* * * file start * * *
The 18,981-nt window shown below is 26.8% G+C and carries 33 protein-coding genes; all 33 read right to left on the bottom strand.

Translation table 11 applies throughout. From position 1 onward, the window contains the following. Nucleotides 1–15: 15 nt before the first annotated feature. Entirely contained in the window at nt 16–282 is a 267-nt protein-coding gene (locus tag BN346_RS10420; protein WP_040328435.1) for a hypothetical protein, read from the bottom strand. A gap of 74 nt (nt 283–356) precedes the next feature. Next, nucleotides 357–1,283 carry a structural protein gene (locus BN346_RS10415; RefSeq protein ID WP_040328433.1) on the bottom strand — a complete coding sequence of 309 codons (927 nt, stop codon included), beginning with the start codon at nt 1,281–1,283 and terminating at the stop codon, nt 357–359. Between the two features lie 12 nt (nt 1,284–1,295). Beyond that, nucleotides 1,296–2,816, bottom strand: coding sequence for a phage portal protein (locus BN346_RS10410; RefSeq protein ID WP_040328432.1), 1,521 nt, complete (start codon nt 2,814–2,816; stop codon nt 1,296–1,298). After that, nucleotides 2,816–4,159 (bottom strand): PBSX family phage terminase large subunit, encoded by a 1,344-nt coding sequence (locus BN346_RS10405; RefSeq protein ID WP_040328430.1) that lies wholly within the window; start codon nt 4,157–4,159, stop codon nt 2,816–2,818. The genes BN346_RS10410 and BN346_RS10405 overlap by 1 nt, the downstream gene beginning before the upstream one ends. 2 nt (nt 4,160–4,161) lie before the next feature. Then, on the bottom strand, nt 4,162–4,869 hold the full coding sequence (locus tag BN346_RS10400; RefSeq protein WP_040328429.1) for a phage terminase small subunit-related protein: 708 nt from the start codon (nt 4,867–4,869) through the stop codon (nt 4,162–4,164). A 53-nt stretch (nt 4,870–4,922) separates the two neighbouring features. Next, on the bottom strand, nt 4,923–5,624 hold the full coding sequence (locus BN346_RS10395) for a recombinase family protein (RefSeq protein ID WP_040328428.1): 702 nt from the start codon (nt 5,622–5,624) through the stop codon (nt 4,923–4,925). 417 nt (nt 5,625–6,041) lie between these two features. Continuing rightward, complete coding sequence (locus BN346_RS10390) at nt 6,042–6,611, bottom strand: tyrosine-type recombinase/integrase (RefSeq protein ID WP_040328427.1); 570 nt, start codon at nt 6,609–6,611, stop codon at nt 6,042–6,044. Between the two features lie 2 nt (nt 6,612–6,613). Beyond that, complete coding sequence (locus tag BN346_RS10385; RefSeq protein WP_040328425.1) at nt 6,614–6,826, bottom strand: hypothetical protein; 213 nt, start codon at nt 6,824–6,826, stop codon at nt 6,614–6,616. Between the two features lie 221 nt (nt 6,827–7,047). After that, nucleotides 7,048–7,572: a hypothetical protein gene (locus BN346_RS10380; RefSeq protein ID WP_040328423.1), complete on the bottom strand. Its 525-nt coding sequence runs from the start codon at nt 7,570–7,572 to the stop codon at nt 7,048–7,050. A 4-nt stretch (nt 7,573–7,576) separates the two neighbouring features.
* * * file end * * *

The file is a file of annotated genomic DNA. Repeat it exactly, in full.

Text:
The 18,981-nt window shown below is 26.8% G+C and carries 33 protein-coding genes; all 33 read right to left on the bottom strand.

Translation table 11 applies throughout. From position 1 onward, the window contains the following. Nucleotides 1–15: 15 nt before the first annotated feature. Entirely contained in the window at nt 16–282 is a 267-nt protein-coding gene (locus tag BN346_RS10420; protein WP_040328435.1) for a hypothetical protein, read from the bottom strand. A gap of 74 nt (nt 283–356) precedes the next feature. Next, nucleotides 357–1,283 carry a structural protein gene (locus BN346_RS10415; RefSeq protein ID WP_040328433.1) on the bottom strand — a complete coding sequence of 309 codons (927 nt, stop codon included), beginning with the start codon at nt 1,281–1,283 and terminating at the stop codon, nt 357–359. Between the two features lie 12 nt (nt 1,284–1,295). Beyond that, nucleotides 1,296–2,816, bottom strand: coding sequence for a phage portal protein (locus BN346_RS10410; RefSeq protein ID WP_040328432.1), 1,521 nt, complete (start codon nt 2,814–2,816; stop codon nt 1,296–1,298). After that, nucleotides 2,816–4,159 (bottom strand): PBSX family phage terminase large subunit, encoded by a 1,344-nt coding sequence (locus BN346_RS10405; RefSeq protein ID WP_040328430.1) that lies wholly within the window; start codon nt 4,157–4,159, stop codon nt 2,816–2,818. The genes BN346_RS10410 and BN346_RS10405 overlap by 1 nt, the downstream gene beginning before the upstream one ends. 2 nt (nt 4,160–4,161) lie before the next feature. Then, on the bottom strand, nt 4,162–4,869 hold the full coding sequence (locus tag BN346_RS10400; RefSeq protein WP_040328429.1) for a phage terminase small subunit-related protein: 708 nt from the start codon (nt 4,867–4,869) through the stop codon (nt 4,162–4,164). A 53-nt stretch (nt 4,870–4,922) separates the two neighbouring features. Next, on the bottom strand, nt 4,923–5,624 hold the full coding sequence (locus BN346_RS10395) for a recombinase family protein (RefSeq protein ID WP_040328428.1): 702 nt from the start codon (nt 5,622–5,624) through the stop codon (nt 4,923–4,925). 417 nt (nt 5,625–6,041) lie between these two features. Continuing rightward, complete coding sequence (locus BN346_RS10390) at nt 6,042–6,611, bottom strand: tyrosine-type recombinase/integrase (RefSeq protein ID WP_040328427.1); 570 nt, start codon at nt 6,609–6,611, stop codon at nt 6,042–6,044. Between the two features lie 2 nt (nt 6,612–6,613). Beyond that, complete coding sequence (locus tag BN346_RS10385; RefSeq protein WP_040328425.1) at nt 6,614–6,826, bottom strand: hypothetical protein; 213 nt, start codon at nt 6,824–6,826, stop codon at nt 6,614–6,616. Between the two features lie 221 nt (nt 6,827–7,047). After that, nucleotides 7,048–7,572: a hypothetical protein gene (locus BN346_RS10380; RefSeq protein ID WP_040328423.1), complete on the bottom strand. Its 525-nt coding sequence runs from the start codon at nt 7,570–7,572 to the stop codon at nt 7,048–7,050. A 4-nt stretch (nt 7,573–7,576) separates the two neighbouring features.